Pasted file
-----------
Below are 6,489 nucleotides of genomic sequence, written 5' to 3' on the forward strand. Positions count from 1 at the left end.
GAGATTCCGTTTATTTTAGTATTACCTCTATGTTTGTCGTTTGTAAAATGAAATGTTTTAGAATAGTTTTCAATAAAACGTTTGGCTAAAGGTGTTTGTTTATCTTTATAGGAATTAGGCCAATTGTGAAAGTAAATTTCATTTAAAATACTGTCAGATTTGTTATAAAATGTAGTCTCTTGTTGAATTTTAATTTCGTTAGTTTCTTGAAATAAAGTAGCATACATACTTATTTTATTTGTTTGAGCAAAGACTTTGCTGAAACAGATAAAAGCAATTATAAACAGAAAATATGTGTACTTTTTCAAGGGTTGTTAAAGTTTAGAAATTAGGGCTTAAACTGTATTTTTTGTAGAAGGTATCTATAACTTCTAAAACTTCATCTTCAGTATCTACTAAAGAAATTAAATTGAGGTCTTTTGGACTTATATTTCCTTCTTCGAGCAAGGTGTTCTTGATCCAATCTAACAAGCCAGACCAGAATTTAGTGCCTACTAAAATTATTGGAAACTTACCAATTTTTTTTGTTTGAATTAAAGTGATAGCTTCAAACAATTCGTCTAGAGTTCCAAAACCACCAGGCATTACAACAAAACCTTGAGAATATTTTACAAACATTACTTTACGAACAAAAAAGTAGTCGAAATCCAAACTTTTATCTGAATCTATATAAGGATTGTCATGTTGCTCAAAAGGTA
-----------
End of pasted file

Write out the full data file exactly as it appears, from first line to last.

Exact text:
Below are 6,489 nucleotides of genomic sequence, written 5' to 3' on the forward strand. Positions count from 1 at the left end.
GAGATTCCGTTTATTTTAGTATTACCTCTATGTTTGTCGTTTGTAAAATGAAATGTTTTAGAATAGTTTTCAATAAAACGTTTGGCTAAAGGTGTTTGTTTATCTTTATAGGAATTAGGCCAATTGTGAAAGTAAATTTCATTTAAAATACTGTCAGATTTGTTATAAAATGTAGTCTCTTGTTGAATTTTAATTTCGTTAGTTTCTTGAAATAAAGTAGCATACATACTTATTTTATTTGTTTGAGCAAAGACTTTGCTGAAACAGATAAAAGCAATTATAAACAGAAAATATGTGTACTTTTTCAAGGGTTGTTAAAGTTTAGAAATTAGGGCTTAAACTGTATTTTTTGTAGAAGGTATCTATAACTTCTAAAACTTCATCTTCAGTATCTACTAAAGAAATTAAATTGAGGTCTTTTGGACTTATATTTCCTTCTTCGAGCAAGGTGTTCTTGATCCAATCTAACAAGCCAGACCAGAATTTAGTGCCTACTAAAATTATTGGAAACTTACCAATTTTTTTTGTTTGAATTAAAGTGATAGCTTCAAACAATTCGTCTAGAGTTCCAAAACCACCAGGCATTACAACAAAACCTTGAGAATATTTTACAAACATTACTTTACGAACAAAAAAGTAGTCGAAATCCAAACTTTTATCTGAATCTATATAAGGATTGTCATGTTGCTCAAAAGGTA